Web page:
• Is Your Haynet Causing Problems For Your Horse?

    Have you ever watched your horse eat from his haynet? I mean REALLY watched and thought about what he is doing? He usually has to raise his head, tilt it to one side, grab some hay then yank to pull the hay out. Is this a natural movement? Not really. But that’s OK, because we all have to move unnaturally at times, don’t we? But, what happens when you repeat this movement, continuously over a period of an hour or two (or however long it takes him to finish the hay)? Have you ever tried it yourself? Put your hand up, as if to reach for something, and ‘pretend’ to pull something down sharply. Feels OK, I’m sure, but carry on doing that even for several minutes and I am sure you will begin to feel the strain, never mind continuing that for several hours.

    I am sure you have all heard of RSI (repetitive strain injury). When we are working at a computer for example, typing and using the mouse constantly, we are told that we must take regular breaks to prevent damage. In fact, I even have software on my computer that tells me to take a break. Do you think your horse does this? He doesn’t have any software, only the voice in his head telling him not to stop until his haynet is empty!!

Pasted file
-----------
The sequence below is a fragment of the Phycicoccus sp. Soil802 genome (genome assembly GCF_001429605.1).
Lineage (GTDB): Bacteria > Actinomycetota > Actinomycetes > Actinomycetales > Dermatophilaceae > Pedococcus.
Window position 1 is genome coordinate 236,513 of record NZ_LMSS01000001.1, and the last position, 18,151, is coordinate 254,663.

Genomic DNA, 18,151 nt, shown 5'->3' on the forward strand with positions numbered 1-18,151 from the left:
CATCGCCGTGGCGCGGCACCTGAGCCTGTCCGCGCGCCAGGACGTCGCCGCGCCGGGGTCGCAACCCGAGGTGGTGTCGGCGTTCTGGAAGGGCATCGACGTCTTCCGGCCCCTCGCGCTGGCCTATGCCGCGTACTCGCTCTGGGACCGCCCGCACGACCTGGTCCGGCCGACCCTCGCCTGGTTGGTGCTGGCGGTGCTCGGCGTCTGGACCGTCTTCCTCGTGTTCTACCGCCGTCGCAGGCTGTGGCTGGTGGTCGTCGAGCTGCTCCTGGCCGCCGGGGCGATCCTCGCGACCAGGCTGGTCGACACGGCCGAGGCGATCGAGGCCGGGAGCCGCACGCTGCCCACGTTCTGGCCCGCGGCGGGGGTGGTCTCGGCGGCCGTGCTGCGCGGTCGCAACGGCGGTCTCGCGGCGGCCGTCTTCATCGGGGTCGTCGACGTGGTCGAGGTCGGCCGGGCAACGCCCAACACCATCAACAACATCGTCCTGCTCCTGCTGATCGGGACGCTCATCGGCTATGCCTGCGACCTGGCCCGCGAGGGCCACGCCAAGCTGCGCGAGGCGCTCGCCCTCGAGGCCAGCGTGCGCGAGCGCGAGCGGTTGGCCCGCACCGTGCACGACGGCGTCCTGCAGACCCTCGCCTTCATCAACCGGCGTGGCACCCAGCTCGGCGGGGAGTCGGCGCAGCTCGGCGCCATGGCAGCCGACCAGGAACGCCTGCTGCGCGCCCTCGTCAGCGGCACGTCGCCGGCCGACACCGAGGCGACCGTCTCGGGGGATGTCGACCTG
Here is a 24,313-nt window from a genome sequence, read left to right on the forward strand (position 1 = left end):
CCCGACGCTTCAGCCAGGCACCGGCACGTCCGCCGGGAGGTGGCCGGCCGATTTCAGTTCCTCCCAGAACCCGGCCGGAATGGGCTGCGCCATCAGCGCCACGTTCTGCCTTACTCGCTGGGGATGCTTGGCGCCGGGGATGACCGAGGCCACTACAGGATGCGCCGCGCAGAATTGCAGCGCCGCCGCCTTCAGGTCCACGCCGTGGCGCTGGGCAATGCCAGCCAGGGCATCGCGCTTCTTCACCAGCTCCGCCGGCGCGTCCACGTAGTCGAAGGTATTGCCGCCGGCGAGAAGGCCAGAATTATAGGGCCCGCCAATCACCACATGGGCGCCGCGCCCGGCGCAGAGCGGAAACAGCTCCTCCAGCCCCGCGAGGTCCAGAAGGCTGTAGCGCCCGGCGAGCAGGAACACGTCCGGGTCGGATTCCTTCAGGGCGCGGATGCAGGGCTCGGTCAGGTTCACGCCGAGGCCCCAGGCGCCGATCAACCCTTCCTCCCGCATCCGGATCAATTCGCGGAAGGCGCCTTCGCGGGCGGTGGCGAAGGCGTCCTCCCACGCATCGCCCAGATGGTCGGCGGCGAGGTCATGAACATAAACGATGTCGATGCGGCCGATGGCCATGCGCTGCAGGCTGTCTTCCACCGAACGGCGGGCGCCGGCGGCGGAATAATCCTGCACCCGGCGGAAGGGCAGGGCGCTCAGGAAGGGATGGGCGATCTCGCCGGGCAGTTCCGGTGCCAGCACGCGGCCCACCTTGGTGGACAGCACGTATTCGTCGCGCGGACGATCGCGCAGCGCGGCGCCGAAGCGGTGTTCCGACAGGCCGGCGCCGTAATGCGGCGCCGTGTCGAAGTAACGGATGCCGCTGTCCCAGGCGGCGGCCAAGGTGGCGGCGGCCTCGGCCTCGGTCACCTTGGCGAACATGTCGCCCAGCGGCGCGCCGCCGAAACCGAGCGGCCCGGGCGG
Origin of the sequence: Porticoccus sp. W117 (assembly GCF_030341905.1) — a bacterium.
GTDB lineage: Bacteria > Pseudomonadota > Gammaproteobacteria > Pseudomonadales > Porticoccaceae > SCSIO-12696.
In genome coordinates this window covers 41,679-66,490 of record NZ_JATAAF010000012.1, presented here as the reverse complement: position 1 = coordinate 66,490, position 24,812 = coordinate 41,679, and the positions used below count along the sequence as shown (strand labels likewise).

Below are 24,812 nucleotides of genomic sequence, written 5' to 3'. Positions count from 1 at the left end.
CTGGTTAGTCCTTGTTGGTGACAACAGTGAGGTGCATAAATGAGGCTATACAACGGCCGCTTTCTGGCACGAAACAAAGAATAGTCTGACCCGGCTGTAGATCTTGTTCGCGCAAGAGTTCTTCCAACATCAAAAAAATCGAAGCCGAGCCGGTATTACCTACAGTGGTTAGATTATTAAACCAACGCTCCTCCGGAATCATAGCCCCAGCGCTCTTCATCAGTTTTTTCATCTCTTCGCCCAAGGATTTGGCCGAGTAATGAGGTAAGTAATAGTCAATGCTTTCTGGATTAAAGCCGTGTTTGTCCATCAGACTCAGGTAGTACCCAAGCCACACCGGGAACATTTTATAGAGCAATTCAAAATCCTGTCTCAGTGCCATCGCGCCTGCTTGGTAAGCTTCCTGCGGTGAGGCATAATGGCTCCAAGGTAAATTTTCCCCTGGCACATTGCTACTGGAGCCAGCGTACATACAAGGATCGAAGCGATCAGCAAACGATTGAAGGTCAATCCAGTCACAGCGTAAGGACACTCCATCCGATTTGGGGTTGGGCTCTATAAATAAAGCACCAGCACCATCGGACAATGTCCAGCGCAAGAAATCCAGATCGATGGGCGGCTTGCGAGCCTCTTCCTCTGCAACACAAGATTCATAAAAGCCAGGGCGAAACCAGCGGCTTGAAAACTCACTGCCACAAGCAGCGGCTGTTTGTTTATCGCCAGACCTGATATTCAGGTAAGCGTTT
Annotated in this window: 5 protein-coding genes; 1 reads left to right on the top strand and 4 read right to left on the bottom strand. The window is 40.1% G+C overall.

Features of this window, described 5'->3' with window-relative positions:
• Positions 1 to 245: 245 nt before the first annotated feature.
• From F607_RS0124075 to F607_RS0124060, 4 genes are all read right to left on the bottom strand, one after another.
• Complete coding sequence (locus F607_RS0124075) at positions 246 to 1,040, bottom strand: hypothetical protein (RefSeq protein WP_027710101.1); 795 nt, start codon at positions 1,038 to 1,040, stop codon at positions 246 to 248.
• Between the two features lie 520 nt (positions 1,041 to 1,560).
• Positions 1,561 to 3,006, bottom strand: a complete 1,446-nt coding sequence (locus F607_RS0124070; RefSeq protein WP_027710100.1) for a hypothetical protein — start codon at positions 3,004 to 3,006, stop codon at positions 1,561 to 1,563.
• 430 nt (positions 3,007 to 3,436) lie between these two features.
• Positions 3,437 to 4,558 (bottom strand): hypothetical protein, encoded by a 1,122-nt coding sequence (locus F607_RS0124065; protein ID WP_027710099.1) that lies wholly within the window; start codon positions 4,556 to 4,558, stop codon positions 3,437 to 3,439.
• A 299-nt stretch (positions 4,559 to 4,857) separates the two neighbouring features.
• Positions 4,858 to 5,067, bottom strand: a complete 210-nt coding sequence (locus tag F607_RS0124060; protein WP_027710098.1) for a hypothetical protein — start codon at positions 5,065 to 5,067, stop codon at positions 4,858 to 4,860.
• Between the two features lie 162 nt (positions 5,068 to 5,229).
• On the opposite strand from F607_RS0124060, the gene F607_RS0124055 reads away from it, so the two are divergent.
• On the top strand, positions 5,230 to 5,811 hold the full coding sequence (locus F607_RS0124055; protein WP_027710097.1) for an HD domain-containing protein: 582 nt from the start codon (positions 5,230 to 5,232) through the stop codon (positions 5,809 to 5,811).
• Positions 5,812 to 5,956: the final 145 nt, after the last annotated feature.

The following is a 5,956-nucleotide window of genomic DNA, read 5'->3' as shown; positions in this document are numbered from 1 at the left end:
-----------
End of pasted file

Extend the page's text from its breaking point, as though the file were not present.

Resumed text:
Horses may do this action occasionally in the wild, for example when reaching for something tasty off of a tree or high bush, but by feeding them from a haynet, we are asking them to repeat the same (unnatural) action, over and over again for sometimes several hours a day.This can create a lot of pain and tension in the neck.

    Then we ask them to flex their neck when riding and what do you think the response is? Ouch! But he can’t speak so the only way to tell you is to resist or ‘play up’.

    Quite possibly, the owner/rider will then put some gadget on the horse to ‘force’ the issue even further to try and get ‘flexion’, creating more pain, more tension on already sore muscles which can eventually lead to some quite devastating damage and consequential behaviour.

    It’s often worth thinking about what we do to our horses, before instantly laying the blame on bad behaviour. Horses are generally quite placid and forgiving (preferring to run from situations rather than fight), but sometimes we put them in impossible situations where the only thing they have left to do is fight.

    In this example, it’s easy to see how something as simple as feeding your horse from the floor, instead of a haynet can make a huge difference in how accepting he is of ridden work.

    Equine sports massage can help resolve muscular pain and tension in the neck, but as with anything, the root cause must be removed otherwise the problems will keep coming back.

    There are other negative consequences of using a haynet, including problems with digestion, but we will save these for another blog!

    So do you currently use a haynet? Has this blog post changed your mind?

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